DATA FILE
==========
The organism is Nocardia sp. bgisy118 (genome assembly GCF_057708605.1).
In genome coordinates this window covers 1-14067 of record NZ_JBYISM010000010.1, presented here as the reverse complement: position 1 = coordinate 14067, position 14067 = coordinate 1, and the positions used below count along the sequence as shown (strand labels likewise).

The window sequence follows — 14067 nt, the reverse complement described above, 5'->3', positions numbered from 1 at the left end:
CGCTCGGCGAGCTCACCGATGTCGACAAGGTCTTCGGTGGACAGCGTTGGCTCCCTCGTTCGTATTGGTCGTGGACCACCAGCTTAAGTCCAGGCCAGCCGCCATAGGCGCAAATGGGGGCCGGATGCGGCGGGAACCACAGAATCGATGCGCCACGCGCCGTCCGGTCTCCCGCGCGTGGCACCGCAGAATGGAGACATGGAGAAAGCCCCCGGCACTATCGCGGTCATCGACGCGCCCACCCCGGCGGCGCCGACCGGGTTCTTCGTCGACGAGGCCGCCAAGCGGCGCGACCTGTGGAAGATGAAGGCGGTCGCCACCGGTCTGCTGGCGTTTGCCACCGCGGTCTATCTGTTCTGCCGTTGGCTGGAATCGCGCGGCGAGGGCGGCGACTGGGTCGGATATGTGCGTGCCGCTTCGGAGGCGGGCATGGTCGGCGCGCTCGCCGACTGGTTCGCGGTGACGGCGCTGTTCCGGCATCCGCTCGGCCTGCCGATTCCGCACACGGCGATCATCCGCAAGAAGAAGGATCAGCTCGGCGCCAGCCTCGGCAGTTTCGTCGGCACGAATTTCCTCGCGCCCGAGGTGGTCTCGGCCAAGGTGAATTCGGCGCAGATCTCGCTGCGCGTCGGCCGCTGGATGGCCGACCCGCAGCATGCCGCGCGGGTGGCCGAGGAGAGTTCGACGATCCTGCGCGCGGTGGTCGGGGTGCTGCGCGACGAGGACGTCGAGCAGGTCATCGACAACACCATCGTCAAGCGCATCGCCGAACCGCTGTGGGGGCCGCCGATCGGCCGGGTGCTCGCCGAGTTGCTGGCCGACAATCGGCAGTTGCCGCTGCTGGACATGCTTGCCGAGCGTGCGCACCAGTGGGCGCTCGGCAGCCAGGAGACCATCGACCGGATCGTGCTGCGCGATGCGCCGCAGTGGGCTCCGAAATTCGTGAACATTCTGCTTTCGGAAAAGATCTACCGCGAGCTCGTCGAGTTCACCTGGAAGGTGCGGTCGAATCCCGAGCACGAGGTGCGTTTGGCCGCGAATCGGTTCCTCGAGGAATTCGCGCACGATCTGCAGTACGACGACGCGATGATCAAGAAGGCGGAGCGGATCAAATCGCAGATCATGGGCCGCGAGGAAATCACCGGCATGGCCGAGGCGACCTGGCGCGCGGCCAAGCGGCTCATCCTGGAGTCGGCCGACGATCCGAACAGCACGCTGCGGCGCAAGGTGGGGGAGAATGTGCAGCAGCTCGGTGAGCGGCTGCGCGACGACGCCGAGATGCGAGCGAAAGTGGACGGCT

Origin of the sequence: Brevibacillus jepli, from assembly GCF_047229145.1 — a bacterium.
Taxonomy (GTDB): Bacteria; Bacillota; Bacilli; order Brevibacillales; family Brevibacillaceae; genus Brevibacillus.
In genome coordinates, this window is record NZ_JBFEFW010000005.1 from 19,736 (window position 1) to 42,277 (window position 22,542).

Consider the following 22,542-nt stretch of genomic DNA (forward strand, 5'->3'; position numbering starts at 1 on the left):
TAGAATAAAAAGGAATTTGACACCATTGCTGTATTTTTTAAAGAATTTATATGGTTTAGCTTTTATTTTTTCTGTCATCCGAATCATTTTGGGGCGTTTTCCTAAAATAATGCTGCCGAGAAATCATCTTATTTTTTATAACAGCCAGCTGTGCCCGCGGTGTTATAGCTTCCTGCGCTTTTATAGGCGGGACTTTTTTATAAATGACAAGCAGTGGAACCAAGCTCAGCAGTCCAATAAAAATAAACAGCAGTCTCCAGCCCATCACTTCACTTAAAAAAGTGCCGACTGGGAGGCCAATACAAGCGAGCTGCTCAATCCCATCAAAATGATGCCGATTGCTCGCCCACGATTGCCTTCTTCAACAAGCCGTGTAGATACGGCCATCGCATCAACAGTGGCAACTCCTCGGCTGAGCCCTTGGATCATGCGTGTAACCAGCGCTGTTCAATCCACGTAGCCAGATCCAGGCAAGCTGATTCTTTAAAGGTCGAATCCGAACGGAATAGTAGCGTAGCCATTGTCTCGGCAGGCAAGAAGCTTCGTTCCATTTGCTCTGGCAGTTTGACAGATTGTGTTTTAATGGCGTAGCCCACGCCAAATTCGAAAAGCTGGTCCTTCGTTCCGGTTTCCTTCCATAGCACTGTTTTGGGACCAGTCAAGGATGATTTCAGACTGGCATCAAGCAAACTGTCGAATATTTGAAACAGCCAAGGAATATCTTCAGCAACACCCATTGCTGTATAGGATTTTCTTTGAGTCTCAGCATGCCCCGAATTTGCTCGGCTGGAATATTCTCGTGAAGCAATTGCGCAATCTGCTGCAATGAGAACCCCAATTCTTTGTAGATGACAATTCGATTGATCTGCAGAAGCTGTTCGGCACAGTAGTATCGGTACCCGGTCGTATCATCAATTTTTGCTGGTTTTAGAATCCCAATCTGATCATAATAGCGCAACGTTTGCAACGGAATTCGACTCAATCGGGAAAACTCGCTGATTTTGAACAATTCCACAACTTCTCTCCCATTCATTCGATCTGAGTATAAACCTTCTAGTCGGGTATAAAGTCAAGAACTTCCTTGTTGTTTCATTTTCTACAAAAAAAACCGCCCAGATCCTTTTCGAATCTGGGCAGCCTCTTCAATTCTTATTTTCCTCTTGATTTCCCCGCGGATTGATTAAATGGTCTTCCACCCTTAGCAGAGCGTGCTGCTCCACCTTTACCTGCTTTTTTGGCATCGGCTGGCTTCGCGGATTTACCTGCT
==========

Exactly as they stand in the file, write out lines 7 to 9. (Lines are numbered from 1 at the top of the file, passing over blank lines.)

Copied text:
In genome coordinates, this window is record NZ_JBFEFW010000005.1 from 19,736 (window position 1) to 42,277 (window position 22,542).

Consider the following 22,542-nt stretch of genomic DNA (forward strand, 5'->3'; position numbering starts at 1 on the left):
TAGAATAAAAAGGAATTTGACACCATTGCTGTATTTTTTAAAGAATTTATATGGTTTAGCTTTTATTTTTTCTGTCATCCGAATCATTTTGGGGCGTTTTCCTAAAATAATGCTGCCGAGAAATCATCTTATTTTTTATAACAGCCAGCTGTGCCCGCGGTGTTATAGCTTCCTGCGCTTTTATAGGCGGGACTTTTTTATAAATGACAAGCAGTGGAACCAAGCTCAGCAGTCCAATAAAAATAAACAGCAGTCTCCAGCCCATCACTTCACTTAAAAAAGTGCCGACTGGGAGGCCAATACAAGCGAGCTGCTCAATCCCATCAAAATGATGCCGATTGCTCGCCCACGATTGCCTTCTTCAACAAGCCGTGTAGATACGGCCATCGCATCAACAGTGGCAACTCCTCGGCTGAGCCCTTGGATCATGCGTGTAACCAGCGCTGTTCAATCCACGTAGCCAGATCCAGGCAAGCTGATTCTTTAAAGGTCGAATCCGAACGGAATAGTAGCGTAGCCATTGTCTCGGCAGGCAAGAAGCTTCGTTCCATTTGCTCTGGCAGTTTGACAGATTGTGTTTTAATGGCGTAGCCCACGCCAAATTCGAAAAGCTGGTCCTTCGTTCCGGTTTCCTTCCATAGCACTGTTTTGGGACCAGTCAAGGATGATTTCAGACTGGCATCAAGCAAACTGTCGAATATTTGAAACAGCCAAGGAATATCTTCAGCAACACCCATTGCTGTATAGGATTTTCTTTGAGTCTCAGCATGCCCCGAATTTGCTCGGCTGGAATATTCTCGTGAAGCAATTGCGCAATCTGCTGCAATGAGAACCCCAATTCTTTGTAGATGACAATTCGATTGATCTGCAGAAGCTGTTCGGCACAGTAGTATCGGTACCCGGTCGTATCATCAATTTTTGCTGGTTTTAGAATCCCAATCTGATCATAATAGCGCAACGTTTGCAACGGAATTCGACTCAATCGGGAAAACTCGCTGATTTTGAACAATTCCACAACTTCTCTCCCATTCATTCGATCTGAGTATAAACCTTCTAGTCGGGTATAAAGTCAAGAACTTCCTTGTTGTTTCATTTTCTACAAAAAAAACCGCCCAGATCCTTTTCGAATCTGGGCAGCCTCTTCAATTCTTATTTTCCTCTTGATTTCCCCGCGGATTGATTAAATGGTCTTCCACCCTTAGCAGAGCGTGCTGCTCCACCTTTACCTGCTTTTTTGGCATCGGCTGGCTTCGCGGATTTACCTGCT